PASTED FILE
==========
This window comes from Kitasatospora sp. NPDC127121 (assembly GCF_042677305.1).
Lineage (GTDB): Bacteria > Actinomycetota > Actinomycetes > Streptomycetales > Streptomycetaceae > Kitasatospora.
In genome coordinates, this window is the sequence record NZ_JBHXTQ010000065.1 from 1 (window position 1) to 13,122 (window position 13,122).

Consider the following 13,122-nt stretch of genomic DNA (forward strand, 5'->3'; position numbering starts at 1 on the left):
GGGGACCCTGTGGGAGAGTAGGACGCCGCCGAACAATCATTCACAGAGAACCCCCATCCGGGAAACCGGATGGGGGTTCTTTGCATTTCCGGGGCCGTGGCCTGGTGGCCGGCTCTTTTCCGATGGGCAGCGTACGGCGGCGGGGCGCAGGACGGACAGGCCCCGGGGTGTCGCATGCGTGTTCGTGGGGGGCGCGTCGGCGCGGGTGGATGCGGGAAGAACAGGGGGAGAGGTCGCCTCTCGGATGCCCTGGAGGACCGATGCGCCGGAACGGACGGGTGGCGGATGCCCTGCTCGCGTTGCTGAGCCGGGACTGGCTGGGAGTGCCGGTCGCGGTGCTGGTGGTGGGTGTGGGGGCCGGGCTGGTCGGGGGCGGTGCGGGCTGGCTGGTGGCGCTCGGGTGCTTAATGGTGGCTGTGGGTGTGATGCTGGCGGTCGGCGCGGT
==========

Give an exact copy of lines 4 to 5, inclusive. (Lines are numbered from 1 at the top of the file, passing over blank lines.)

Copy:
Consider the following 13,122-nt stretch of genomic DNA (forward strand, 5'->3'; position numbering starts at 1 on the left):
GGGGACCCTGTGGGAGAGTAGGACGCCGCCGAACAATCATTCACAGAGAACCCCCATCCGGGAAACCGGATGGGGGTTCTTTGCATTTCCGGGGCCGTGGCCTGGTGGCCGGCTCTTTTCCGATGGGCAGCGTACGGCGGCGGGGCGCAGGACGGACAGGCCCCGGGGTGTCGCATGCGTGTTCGTGGGGGGCGCGTCGGCGCGGGTGGATGCGGGAAGAACAGGGGGAGAGGTCGCCTCTCGGATGCCCTGGAGGACCGATGCGCCGGAACGGACGGGTGGCGGATGCCCTGCTCGCGTTGCTGAGCCGGGACTGGCTGGGAGTGCCGGTCGCGGTGCTGGTGGTGGGTGTGGGGGCCGGGCTGGTCGGGGGCGGTGCGGGCTGGCTGGTGGCGCTCGGGTGCTTAATGGTGGCTGTGGGTGTGATGCTGGCGGTCGGCGCGGT